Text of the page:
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Diagnosis of posterior cutaneous nerve entrapment syndrome through history and physical examination
  1. Takashi Watari1,2,
  2. Nami Yoshimura3 and
  3. Ashwin Gupta4,5
  1. 1General Medicine Center, Shimane University Hospital, Izumo, Shimane, Japan
  2. 2Division of Hospital Medicine, University of Michigan Medical School, Ann Arbor, Michigan, USA
  3. 3Department of General Medicine, Shimane Prefectural Central Hospital, Izumo, Shimane, Japan
  4. 4Department of Medicine, University of Michigan Medical School, Ann Arbor, Michigan, USA
  5. 5Medicine Service, VA Ann Arbor Healthcare System, Ann Arbor, Michigan, USA
  1. Correspondence to Dr Takashi Watari; wataritari{at}

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Posterior cutaneous nerve entrapment syndrome (POCNES) has recently been proposed as a cause of back pain that can neither be diagnosed through imaging nor blood tests.1 2 POCNES appears to be an intercostal nerve root disorder related to anterior CNES (ACNES) and lateral CNES (LACNES).1–4 There is both a limited awareness of and a lack of gold standard for diagnosing POCNES; hence, we present a case video demonstrating how to diagnose this disorder.

A woman in her 40s was referred from orthopaedic surgery to general medicine clinic for evaluation of severe left back pain of unspecified aetiology. Her pain began 12 days prior to her visit as a sharp pain in her left back and left chest, for which she had previously undergone unremarkable X-ray and ultrasound imaging. Based on the nature of the pain, she was treated with NSAIDs for suspected rib fracture. Four days prior to general medicine presentation, the patient noted worsening pain with physical activity and inability to turn over in bed. On visual examination of the back, no abnormalities were identified; however, the patient reported severe tenderness (2 cm×2 cm) to palpation left of thoracic vertebra 11 (Th11). The patient reported strong localised hypersensitivity to light touch, severe pain on light pinching (ie, positive pinch sign)3 and decreased cold sensitivity (figure 1). At rest, the patient’s pain was persistent and numb (numerical rating scale, NRS = 5/10). With rotation and flexion-extension of the trunk, the patient experienced intense, electric pain (NRS = 9/10). Consistent with the treatment of ACNES and LACNES, a local injection of 5 mL of 1% xylocaine was administered at the site of the pain. Ten minutes after the injection, her back pain and hypersensitivity resolved entirely; therefore, a superficial entrapment was deemed highly likely. She was thus diagnosed with POCNES (video 1). After the initial treatment, she had return of mild (NRS 2-3/10) but persistent pain, and after 2 months of visits to pain clinic her POCNES resolved without surgical intervention.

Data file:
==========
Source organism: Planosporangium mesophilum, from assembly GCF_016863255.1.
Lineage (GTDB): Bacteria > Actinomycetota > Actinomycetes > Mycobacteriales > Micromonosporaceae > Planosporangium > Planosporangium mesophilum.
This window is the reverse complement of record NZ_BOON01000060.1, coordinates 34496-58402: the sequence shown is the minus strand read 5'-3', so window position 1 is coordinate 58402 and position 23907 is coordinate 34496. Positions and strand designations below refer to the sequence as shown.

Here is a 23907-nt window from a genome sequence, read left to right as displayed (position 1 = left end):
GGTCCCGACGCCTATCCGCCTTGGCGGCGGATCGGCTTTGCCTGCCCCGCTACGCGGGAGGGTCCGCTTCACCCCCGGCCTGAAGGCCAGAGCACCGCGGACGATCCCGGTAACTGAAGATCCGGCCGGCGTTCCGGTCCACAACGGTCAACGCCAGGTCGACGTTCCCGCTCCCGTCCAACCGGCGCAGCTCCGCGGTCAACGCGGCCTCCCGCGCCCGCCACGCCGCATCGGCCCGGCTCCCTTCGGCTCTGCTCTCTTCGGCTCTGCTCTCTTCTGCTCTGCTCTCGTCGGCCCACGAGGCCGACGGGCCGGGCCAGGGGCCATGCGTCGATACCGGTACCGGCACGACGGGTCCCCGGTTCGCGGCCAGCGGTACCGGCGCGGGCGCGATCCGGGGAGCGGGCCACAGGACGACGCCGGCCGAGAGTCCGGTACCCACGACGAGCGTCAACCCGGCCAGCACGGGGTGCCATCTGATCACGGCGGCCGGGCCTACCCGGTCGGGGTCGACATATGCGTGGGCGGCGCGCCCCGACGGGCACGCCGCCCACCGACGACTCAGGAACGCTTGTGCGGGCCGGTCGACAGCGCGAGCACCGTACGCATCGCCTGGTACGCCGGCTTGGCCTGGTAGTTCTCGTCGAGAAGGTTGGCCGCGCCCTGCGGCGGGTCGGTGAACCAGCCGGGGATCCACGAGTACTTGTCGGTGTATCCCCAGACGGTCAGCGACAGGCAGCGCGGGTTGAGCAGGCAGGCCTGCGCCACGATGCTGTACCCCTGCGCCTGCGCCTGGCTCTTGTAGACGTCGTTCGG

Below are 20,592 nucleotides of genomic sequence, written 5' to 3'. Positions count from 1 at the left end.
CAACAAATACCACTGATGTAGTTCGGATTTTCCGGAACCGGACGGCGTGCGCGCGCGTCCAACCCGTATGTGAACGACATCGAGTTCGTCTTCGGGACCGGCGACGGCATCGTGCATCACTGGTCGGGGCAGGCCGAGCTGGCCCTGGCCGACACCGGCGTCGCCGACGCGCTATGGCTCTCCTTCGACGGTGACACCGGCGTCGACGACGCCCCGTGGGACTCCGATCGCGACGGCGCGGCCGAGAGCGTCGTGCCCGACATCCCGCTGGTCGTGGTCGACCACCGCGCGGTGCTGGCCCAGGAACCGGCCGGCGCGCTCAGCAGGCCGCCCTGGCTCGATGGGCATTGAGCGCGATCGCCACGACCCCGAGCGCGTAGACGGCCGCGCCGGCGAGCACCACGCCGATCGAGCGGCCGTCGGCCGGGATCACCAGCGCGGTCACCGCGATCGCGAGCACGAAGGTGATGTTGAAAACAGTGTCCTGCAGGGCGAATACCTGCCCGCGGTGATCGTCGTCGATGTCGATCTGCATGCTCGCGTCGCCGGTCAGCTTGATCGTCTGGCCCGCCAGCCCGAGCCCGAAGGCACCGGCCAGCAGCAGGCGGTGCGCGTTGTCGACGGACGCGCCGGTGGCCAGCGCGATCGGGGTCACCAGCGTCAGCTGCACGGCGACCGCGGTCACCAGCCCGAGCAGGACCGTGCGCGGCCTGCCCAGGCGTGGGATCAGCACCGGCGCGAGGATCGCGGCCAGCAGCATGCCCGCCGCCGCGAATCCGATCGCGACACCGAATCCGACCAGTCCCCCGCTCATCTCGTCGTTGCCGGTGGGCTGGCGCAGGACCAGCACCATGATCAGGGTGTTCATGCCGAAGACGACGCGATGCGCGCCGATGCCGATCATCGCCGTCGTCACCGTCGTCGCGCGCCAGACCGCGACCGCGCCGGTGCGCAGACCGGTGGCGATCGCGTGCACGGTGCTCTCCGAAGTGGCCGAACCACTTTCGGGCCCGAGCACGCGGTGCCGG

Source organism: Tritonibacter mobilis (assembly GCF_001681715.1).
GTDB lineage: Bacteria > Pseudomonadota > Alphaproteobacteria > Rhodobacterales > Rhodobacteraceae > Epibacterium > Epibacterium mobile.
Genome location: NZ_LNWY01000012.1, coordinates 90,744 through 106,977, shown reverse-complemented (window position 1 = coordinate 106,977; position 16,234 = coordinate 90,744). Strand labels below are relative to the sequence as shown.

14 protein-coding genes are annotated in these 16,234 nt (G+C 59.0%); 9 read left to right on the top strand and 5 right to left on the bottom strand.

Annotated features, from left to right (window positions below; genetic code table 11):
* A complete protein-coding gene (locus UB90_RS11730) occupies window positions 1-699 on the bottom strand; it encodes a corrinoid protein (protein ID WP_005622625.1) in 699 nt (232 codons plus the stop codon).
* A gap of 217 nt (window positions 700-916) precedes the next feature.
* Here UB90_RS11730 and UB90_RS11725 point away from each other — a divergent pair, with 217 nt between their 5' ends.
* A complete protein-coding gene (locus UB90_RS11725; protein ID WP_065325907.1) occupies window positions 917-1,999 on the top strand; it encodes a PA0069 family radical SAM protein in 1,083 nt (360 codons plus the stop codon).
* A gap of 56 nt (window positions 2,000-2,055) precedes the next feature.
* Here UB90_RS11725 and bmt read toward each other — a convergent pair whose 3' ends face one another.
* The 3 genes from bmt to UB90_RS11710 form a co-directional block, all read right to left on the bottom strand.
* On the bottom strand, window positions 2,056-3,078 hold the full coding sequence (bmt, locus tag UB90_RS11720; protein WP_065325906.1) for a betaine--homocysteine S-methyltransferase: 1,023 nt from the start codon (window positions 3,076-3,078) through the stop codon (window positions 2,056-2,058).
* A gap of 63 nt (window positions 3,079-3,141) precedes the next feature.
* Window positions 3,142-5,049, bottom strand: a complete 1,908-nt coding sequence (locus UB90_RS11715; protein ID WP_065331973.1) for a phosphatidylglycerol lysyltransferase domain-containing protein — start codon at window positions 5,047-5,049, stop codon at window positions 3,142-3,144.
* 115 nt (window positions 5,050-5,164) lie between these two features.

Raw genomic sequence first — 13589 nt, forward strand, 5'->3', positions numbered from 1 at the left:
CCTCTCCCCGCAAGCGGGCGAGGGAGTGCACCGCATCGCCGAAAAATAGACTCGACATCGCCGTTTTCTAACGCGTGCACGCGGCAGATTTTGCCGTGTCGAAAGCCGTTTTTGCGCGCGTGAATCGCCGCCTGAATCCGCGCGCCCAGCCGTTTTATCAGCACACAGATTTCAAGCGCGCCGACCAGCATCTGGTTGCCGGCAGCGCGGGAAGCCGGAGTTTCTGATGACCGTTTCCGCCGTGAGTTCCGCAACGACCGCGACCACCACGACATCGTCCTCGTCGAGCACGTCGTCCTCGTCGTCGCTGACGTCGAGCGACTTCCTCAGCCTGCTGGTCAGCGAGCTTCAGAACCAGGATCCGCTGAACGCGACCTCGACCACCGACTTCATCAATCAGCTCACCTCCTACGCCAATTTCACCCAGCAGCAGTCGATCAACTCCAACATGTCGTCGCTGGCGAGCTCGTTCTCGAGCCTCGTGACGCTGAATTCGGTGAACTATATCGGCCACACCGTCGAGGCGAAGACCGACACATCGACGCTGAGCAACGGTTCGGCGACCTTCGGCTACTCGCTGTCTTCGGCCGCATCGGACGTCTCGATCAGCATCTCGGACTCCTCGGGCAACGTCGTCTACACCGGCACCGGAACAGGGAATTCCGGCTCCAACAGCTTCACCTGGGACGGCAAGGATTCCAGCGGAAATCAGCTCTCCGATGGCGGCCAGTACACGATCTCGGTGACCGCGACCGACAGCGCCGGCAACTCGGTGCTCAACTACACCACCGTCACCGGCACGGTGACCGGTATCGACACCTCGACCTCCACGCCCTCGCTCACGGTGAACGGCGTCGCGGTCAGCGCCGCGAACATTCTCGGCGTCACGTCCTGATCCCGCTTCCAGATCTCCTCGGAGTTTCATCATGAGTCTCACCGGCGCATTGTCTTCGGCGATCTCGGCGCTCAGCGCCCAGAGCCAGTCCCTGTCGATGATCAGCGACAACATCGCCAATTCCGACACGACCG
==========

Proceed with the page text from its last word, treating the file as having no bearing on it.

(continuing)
Figure 1

Tenderness and hyperalgesia at the level of Th11 while being examined by the pinch sign.

Video 1

Pathologically, POCNES involved compression, entrapment or physical disturbance of the posterior cutaneous branches of the intercostal nerves, resulting in a characteristic pain. Diagnosis of POCNES is made through careful history taking and elicitation of the characteristic pain on physical examination. Laboratory testing and imaging are typically unhelpful in the diagnosis of POCNES, though may be useful in excluding alternative and potentially more concerning aetiologies of a patients presenting complaint. A differential diagnosis to be considered in a patient presenting with possible POCNES is presented in box 1.